The best books to avoid an argument with someone close

Tim Muehlhoff Author Of Winsome Conviction: Disagreeing Without Dividing the Church
By Tim Muehlhoff

The Books I Picked & Why

Argument Culture Moving From Debate to Dialogue

By Deborah Tannen

Book cover of Argument Culture Moving From Debate to Dialogue

Why this book?

If we want to avoid unproductive arguments with people we care about, then we need to know why arguing has replaced dialogue. Today, many experts describe our current communication climate as the argument culture where we respond to differences of opinion as if we were in a verbal fight. How did this toxic climate come to be? Though written by a linguist, this accessible book allows us to see how argument replaced healthy communication in the realm of education, politics, and religion. What I find most helpful is how the author helps us diagnose if we enter conversations as a debater—only interested in winning—or as a learner who exhibits both convictions and humility. And, if we are only interested in debate/winning how can we change our disposition toward people who matter to us that includes empathy and compassion?


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Beyond Reason: Using Emotions as You Negotiate

By Roger Fisher, Daniel Shapiro

Book cover of Beyond Reason: Using Emotions as You Negotiate

Why this book?

Even if you have the best intentions heading into a conversation, powerful emotions can easily derail the entire interaction. You headed in wanting to stay calm, but something your spouse, co-worker, or fellow church member said triggered your hot button surfacing powerful emotions. Soon, voices are raised and feelings are hurt. How do you manage powerful emotions when they surface? If you’ve never read a book by the creators of the Harvard Negotiation Project—the leading experts in mediation—this is a must-read by experts who have had to manage the most difficult and potentially explosive conversations imaginable. They remind us that emotions are “powerful, always present, and hard to handle.” Yet, the authors offer practical ways to recognize the emotions you have heading into a conversation with someone you care about and how to deal with them once they surface. 


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Communicating with Grace and Virtue: Learning to Listen, Speak, Text, and Interact as a Christian

By Quentin J. Schultze

Book cover of Communicating with Grace and Virtue: Learning to Listen, Speak, Text, and Interact as a Christian

Why this book?

In discussing difficult issues with those close to us we all know the importance of listening, empathy, and the power of stories. However, is it possible to do this when communicating via text, email, or Facebook?  What Schultze has taught me is how to utilize these communication skills not only in face-to-face encounters but also when discussing issues via social media. How can I discern which media platform is best suited for sharing my opinions or perspective on potentially divisive issues? While social media is often cast as a source of our collective incivility, this book gives hope that it can also be part of the solution. While written for Christian communicators, the principles he shares are applicable to anyone interested in fostering productive conversations either in person or via social media.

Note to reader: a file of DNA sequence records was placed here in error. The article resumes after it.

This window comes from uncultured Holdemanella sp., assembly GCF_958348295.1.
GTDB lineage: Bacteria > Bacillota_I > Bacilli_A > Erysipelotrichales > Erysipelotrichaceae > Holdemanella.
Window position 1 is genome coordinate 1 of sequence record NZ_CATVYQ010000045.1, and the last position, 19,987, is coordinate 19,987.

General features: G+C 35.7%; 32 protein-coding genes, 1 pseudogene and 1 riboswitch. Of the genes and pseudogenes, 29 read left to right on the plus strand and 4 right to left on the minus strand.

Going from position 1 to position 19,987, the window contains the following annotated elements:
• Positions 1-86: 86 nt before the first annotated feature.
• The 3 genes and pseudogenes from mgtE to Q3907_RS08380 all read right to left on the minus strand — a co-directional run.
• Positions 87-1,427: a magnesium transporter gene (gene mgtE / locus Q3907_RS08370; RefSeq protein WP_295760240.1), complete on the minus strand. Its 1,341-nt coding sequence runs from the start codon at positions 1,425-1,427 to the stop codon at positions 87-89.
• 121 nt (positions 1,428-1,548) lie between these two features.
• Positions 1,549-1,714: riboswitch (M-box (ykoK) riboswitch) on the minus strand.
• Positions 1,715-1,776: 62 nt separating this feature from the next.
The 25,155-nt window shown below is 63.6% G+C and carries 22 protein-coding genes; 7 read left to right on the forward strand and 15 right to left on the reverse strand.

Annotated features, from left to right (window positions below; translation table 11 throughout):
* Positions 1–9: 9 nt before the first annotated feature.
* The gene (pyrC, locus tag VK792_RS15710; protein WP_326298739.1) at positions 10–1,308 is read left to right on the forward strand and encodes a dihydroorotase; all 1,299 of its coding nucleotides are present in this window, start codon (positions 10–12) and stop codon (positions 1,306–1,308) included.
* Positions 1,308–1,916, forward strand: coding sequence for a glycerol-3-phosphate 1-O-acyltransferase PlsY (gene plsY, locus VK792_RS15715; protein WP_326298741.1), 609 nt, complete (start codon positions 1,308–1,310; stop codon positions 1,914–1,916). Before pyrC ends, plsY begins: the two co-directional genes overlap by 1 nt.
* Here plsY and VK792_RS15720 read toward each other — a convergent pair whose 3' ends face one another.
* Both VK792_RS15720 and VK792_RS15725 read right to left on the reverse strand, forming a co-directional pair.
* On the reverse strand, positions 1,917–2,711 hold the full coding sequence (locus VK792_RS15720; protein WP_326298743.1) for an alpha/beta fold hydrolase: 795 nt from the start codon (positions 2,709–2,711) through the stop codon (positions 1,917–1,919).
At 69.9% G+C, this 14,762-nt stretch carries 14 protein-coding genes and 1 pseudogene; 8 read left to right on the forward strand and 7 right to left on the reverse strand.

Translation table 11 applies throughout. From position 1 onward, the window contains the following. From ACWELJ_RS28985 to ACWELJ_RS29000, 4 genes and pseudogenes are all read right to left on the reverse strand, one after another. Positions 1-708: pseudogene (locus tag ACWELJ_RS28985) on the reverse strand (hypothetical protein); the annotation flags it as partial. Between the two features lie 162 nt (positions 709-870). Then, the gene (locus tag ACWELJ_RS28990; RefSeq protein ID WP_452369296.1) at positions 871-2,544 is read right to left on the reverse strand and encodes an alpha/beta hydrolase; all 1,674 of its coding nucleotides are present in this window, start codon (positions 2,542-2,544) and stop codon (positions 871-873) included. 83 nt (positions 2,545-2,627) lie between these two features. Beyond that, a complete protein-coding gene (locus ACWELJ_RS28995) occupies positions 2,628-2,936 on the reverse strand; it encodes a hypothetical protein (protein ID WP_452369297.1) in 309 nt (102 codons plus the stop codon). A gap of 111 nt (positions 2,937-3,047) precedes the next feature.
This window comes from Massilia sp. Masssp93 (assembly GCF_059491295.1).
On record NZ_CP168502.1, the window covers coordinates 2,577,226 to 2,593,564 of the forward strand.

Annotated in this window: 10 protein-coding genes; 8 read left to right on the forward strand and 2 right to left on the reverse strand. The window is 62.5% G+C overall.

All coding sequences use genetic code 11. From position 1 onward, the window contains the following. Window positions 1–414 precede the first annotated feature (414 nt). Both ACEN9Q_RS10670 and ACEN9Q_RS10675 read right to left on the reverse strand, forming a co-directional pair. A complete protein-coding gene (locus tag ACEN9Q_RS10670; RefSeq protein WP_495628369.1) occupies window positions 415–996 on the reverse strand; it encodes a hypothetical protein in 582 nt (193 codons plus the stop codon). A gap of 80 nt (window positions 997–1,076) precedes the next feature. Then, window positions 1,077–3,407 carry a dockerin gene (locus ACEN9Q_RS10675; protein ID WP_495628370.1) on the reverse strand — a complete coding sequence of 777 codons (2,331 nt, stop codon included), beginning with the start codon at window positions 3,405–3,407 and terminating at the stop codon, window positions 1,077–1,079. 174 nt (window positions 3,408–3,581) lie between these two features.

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An Effort to Understand: Hearing One Another (and Ourselves) in a Nation Cracked in Half

By David Murray

Book cover of An Effort to Understand: Hearing One Another (and Ourselves) in a Nation Cracked in Half

Why this book?

As the co-director of the Winsome Conviction Project, I am committed to re-introducing civility back into our public disagreements. However, civility is often a misunderstood concept. Murray does a wonderful job pointing out what civility is not—mere niceness without purpose. He reminds us that civility is not the ultimate goal in our disagreements. Rather, it is a means of communication—rules we can agree on—that allows us to dig deep into the issues which easily separate us. If you find that politics are putting emotional distance between you and those close to you, then this is the book for you.  


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Uncommon Decency: Christian Civility in an Uncivil World

By Richard J. Mouw

Book cover of Uncommon Decency: Christian Civility in an Uncivil World

Why this book?

In today’s often argumentative world, we need someone who not only understands what true empathy and civility are, but also practices it. I can think of no greater ambassador of compassion and civility than this author. Not only does this book give a wonderful vision of empathy, perspective-taking, and caring for the stories of others, but it is filled with Mouw’s attempt to put those virtues into practice. He seeks out those that disagree with him and models what humility and love look like to be embodied.  


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